Stop Climbing, Start Dancing

For the vast majority of my life, I walked around with a metaphorical pickaxe in my hand—seeking out the next career mountain to climb, the next challenge to conquer, the next summit to reach.

This approach allowed me to collect a nice bag of trophies, awards, and random tchotchkes with my name on them.

But it was also exhausting.

The pickaxe approach caused me to constantly—and, at times, obsessively—search for the next peak. What account could I win? What recognition could I earn? What client could I impress? To say that this approach made me a restless human being would be a ridiculous understatement. Because I never rested. Ever.

I was never comfortable with “what was.” I was hanging on to the side of a mountain with white knuckles, constantly scrambling, and clawing my way to the top.  And when I scored an accomplishment, I never stopped to enjoy the view or look below me to recognize all the hard work that had gotten me there. 

Each accomplishment was just a stepping-stone to the next.

Thanks to lots of therapy (and Oprah episodes), I now have the wisdom to see why I was carrying the pickaxe in the first place, as well as what was wrong with my approach. Some people might carry a pickaxe because they actually enjoy climbing. And that’s fantastic. But not me. 

I was constantly climbing, because I wanted to impress others. I didn’t have the confidence to follow what I thought was the “right” path for my life, so I climbed my way into the hearts and souls of others, based on the direction that they thought my life should take. 

My accomplishments were my way of saying to the world, “Look, I’m worthy!”

There are lots of problems with living like this. One of the biggest being my quest for achievement and validation never seemed to end.

After decades of climbing, I decided to take a different approach. A revolutionary one that has changed my life and everything associated with it.

Rather than climb to the next plateau, I’ve decided to dance on the one I’m already on.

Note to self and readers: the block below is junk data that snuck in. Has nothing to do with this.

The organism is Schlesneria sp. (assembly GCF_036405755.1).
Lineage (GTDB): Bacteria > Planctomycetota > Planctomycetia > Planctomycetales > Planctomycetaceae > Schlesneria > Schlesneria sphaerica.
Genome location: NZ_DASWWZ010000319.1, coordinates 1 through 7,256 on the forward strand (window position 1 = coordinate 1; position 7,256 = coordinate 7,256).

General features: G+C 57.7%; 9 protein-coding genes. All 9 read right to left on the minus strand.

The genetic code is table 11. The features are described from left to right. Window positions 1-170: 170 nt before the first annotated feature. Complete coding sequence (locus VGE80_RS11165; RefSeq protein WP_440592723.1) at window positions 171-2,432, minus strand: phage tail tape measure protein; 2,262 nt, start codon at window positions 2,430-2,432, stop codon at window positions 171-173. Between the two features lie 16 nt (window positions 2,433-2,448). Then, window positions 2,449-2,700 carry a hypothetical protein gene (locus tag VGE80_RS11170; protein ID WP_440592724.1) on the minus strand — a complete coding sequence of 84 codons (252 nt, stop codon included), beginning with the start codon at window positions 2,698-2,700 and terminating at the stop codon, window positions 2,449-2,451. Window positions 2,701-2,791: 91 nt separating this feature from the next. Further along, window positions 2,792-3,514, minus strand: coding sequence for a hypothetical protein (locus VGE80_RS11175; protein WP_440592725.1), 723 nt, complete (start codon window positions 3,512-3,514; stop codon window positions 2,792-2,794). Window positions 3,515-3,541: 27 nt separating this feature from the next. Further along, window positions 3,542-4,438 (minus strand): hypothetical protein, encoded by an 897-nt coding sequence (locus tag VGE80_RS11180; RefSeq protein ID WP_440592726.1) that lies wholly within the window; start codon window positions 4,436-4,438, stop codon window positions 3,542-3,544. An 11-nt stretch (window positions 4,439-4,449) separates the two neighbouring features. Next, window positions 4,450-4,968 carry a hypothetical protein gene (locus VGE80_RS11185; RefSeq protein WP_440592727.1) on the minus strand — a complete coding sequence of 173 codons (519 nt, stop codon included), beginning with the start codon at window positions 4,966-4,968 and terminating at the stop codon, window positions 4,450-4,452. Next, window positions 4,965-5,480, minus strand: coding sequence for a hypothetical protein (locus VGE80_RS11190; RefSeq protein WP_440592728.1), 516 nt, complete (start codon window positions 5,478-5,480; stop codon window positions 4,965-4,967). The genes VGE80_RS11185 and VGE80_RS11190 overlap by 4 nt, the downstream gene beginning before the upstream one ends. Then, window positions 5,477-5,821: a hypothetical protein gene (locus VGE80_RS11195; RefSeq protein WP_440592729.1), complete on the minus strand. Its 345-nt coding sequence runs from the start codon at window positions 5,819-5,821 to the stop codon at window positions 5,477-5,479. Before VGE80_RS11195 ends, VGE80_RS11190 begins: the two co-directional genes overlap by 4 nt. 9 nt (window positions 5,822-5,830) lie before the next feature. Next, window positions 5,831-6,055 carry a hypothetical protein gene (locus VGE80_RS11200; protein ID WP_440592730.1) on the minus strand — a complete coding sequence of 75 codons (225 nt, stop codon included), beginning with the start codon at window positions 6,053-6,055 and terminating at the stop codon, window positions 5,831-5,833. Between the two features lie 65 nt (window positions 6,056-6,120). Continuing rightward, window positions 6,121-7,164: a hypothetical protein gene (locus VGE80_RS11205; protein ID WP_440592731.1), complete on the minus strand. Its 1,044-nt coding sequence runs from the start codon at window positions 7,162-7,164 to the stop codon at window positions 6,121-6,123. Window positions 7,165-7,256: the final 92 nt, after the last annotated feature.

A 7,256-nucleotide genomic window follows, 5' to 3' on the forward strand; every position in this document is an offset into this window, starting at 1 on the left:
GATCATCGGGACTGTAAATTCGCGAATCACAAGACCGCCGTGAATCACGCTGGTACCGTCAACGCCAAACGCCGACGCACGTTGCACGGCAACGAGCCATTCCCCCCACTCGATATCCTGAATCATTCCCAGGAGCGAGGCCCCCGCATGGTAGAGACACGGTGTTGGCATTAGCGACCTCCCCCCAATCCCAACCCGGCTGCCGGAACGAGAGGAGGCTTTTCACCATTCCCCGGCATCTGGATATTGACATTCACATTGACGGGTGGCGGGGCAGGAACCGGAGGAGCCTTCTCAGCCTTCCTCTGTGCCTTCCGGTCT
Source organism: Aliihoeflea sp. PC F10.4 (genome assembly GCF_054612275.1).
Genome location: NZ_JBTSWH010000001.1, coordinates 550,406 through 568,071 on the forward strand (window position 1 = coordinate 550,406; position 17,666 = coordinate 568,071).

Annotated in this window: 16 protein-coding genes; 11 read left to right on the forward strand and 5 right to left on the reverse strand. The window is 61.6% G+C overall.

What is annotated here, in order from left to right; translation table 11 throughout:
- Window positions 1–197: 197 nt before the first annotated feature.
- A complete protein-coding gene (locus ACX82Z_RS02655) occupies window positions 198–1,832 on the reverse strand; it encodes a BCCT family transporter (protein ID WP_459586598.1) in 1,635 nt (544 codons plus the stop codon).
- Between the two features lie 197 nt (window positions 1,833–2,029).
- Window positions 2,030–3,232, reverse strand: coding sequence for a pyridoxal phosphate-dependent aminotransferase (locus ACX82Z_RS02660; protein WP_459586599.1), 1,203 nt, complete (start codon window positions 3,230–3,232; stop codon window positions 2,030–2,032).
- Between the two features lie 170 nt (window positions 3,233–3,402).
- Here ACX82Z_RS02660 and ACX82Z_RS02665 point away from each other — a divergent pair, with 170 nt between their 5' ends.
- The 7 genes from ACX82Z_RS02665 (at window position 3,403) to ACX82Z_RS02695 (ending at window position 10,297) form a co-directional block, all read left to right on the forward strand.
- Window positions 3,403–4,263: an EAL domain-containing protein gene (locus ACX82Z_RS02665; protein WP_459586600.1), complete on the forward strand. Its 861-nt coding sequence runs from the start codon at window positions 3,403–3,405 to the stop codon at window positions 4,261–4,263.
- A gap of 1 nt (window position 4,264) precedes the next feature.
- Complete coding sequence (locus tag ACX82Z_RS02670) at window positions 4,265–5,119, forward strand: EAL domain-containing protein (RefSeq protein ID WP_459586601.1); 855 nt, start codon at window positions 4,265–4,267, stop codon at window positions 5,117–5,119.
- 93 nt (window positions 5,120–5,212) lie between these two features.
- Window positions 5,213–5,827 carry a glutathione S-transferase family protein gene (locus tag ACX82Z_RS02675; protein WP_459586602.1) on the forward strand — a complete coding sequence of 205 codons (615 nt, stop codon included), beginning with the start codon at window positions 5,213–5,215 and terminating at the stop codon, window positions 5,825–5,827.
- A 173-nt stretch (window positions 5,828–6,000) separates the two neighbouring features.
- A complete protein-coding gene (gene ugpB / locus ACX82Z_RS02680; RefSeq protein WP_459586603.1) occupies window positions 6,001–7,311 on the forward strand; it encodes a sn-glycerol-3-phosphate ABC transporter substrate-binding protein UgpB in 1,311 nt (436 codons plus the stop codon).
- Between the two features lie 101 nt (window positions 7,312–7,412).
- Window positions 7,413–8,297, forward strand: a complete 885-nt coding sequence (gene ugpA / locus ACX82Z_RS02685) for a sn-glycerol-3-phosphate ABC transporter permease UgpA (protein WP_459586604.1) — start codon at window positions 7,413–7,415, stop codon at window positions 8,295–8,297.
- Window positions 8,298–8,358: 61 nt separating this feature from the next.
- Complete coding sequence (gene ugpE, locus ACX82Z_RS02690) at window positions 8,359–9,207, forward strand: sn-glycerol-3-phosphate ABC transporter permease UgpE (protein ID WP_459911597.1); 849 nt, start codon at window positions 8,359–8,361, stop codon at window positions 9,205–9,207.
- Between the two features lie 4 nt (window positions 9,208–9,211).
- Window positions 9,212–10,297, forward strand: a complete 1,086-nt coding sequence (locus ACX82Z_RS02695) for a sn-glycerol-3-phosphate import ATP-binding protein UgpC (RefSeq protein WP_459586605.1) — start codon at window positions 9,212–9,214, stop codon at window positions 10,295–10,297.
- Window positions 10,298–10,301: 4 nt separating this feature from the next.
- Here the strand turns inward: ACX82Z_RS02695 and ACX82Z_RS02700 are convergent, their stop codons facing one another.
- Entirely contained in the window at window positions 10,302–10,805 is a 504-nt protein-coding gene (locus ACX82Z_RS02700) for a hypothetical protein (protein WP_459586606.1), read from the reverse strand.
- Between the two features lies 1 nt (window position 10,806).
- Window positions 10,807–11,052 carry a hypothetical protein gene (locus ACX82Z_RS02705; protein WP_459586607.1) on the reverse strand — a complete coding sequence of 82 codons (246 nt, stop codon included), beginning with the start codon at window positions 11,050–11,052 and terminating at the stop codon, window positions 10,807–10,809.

I run a company that’s reached impressive, sustainable revenue, and I’m no longer interested in taking it to the next level. I’d rather dance on the plateau we’re on right now. I’m soaking up every minute of our success. Being content as-is gives me the freedom to be successful and live a well-rounded life at the same time. And to remain head over heels in love with the team that’s on the plateau with me.

This picture is of our team, taken when we decided to cut out of work early to drink wine at a local museum. We were celebrating a major milestone (submitting my book proposal) and also each other’s company.

Shortly after taking on this POV, I was in Arizona for a women’s leadership retreat and purposefully arrived at the resort a day before the seminar began, so I could relax. What came as a shock—remember: the plateau mindset was still new—was how I spent my downtime.

In my previous, pickaxe-driven life, I would have face-planted next to the pool, because that was my former self’s way to relax. I was that tired, that exhausted, and it was the only way I knew to recoup my energy and keep up the climb.

However, on this trip, because I wasn’t exhausted, I decided to take advantage of where I was and hike Camelback Mountain, which was just a mile away.

I’d never climbed an actual mountain. I’ve climbed stairs. I’ve climbed into my car. And, yes, I had climbed the career ladder. But never a mountain.

It was a magical experience for me. I saw Mother Nature in all her beauty, instead of the inside of my eyelids while sleeping beside the pool. I wiped the sweat off my forehead instead of the drool off my chin.

On my way up the mountain, I found the perfect plateau. It was nestled on the side of the most amazing hiking trail I’ve ever seen. It was an ideal spot to catch my breath and revel in what I had just accomplished.

So I decided to dance on it.

I didn’t care who was watching or what the avid hikers and climbers thought about me and my hardly-ever-worn tennis shoes, or even my lack of proper hiking clothes and equipment. I had reached a beautiful plateau and decided to celebrate by dancing. I shook my hips and grooved to Tina Turner like Tina herself. That plateau became my stage. 

This is something the old me couldn’t have done, because you can’t dance when you’re climbing with a pickaxe; you can only hold on for dear life.

Katherine Wintsch